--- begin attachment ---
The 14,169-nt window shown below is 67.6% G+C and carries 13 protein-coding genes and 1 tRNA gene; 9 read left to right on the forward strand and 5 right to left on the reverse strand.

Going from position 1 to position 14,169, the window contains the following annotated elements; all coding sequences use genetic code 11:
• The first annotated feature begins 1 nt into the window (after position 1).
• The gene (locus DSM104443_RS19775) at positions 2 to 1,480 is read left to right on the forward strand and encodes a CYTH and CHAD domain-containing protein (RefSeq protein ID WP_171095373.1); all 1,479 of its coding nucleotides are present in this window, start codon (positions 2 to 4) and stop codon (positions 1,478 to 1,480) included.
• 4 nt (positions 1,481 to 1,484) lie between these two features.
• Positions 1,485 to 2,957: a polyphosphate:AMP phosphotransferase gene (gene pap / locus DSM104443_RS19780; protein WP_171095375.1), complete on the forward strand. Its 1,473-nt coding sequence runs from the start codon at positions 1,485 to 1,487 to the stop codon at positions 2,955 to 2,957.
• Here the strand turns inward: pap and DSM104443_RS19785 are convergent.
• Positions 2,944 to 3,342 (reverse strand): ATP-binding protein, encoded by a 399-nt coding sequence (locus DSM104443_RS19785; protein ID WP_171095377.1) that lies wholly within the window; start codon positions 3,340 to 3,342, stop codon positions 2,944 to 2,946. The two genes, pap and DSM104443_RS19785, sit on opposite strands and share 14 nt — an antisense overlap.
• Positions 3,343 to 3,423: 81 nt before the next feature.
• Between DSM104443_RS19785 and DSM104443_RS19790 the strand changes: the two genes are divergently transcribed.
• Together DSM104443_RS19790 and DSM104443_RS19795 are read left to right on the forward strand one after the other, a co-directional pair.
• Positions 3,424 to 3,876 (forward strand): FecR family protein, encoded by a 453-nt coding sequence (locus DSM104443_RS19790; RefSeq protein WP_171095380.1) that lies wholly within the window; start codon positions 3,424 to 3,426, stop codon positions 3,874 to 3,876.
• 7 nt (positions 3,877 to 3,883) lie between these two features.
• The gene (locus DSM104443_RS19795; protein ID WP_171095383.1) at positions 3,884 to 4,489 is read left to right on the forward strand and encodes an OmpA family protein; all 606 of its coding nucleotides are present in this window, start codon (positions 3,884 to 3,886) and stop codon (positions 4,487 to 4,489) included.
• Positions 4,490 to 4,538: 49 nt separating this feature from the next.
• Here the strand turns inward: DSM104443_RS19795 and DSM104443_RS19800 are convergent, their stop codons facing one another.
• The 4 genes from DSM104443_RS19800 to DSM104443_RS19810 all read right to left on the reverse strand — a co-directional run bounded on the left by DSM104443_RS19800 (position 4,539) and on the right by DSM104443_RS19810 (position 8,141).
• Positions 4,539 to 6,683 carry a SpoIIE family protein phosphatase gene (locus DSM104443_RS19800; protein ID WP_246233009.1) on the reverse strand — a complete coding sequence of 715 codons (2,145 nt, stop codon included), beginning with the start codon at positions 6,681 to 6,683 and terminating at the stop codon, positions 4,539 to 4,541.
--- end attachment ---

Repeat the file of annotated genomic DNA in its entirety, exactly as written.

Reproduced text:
The 14,169-nt window shown below is 67.6% G+C and carries 13 protein-coding genes and 1 tRNA gene; 9 read left to right on the forward strand and 5 right to left on the reverse strand.

Going from position 1 to position 14,169, the window contains the following annotated elements; all coding sequences use genetic code 11:
• The first annotated feature begins 1 nt into the window (after position 1).
• The gene (locus DSM104443_RS19775) at positions 2 to 1,480 is read left to right on the forward strand and encodes a CYTH and CHAD domain-containing protein (RefSeq protein ID WP_171095373.1); all 1,479 of its coding nucleotides are present in this window, start codon (positions 2 to 4) and stop codon (positions 1,478 to 1,480) included.
• 4 nt (positions 1,481 to 1,484) lie between these two features.
• Positions 1,485 to 2,957: a polyphosphate:AMP phosphotransferase gene (gene pap / locus DSM104443_RS19780; protein WP_171095375.1), complete on the forward strand. Its 1,473-nt coding sequence runs from the start codon at positions 1,485 to 1,487 to the stop codon at positions 2,955 to 2,957.
• Here the strand turns inward: pap and DSM104443_RS19785 are convergent.
• Positions 2,944 to 3,342 (reverse strand): ATP-binding protein, encoded by a 399-nt coding sequence (locus DSM104443_RS19785; protein ID WP_171095377.1) that lies wholly within the window; start codon positions 3,340 to 3,342, stop codon positions 2,944 to 2,946. The two genes, pap and DSM104443_RS19785, sit on opposite strands and share 14 nt — an antisense overlap.
• Positions 3,343 to 3,423: 81 nt before the next feature.
• Between DSM104443_RS19785 and DSM104443_RS19790 the strand changes: the two genes are divergently transcribed.
• Together DSM104443_RS19790 and DSM104443_RS19795 are read left to right on the forward strand one after the other, a co-directional pair.
• Positions 3,424 to 3,876 (forward strand): FecR family protein, encoded by a 453-nt coding sequence (locus DSM104443_RS19790; RefSeq protein WP_171095380.1) that lies wholly within the window; start codon positions 3,424 to 3,426, stop codon positions 3,874 to 3,876.
• 7 nt (positions 3,877 to 3,883) lie between these two features.
• The gene (locus DSM104443_RS19795; protein ID WP_171095383.1) at positions 3,884 to 4,489 is read left to right on the forward strand and encodes an OmpA family protein; all 606 of its coding nucleotides are present in this window, start codon (positions 3,884 to 3,886) and stop codon (positions 4,487 to 4,489) included.
• Positions 4,490 to 4,538: 49 nt separating this feature from the next.
• Here the strand turns inward: DSM104443_RS19795 and DSM104443_RS19800 are convergent, their stop codons facing one another.
• The 4 genes from DSM104443_RS19800 to DSM104443_RS19810 all read right to left on the reverse strand — a co-directional run bounded on the left by DSM104443_RS19800 (position 4,539) and on the right by DSM104443_RS19810 (position 8,141).
• Positions 4,539 to 6,683 carry a SpoIIE family protein phosphatase gene (locus DSM104443_RS19800; protein ID WP_246233009.1) on the reverse strand — a complete coding sequence of 715 codons (2,145 nt, stop codon included), beginning with the start codon at positions 6,681 to 6,683 and terminating at the stop codon, positions 4,539 to 4,541.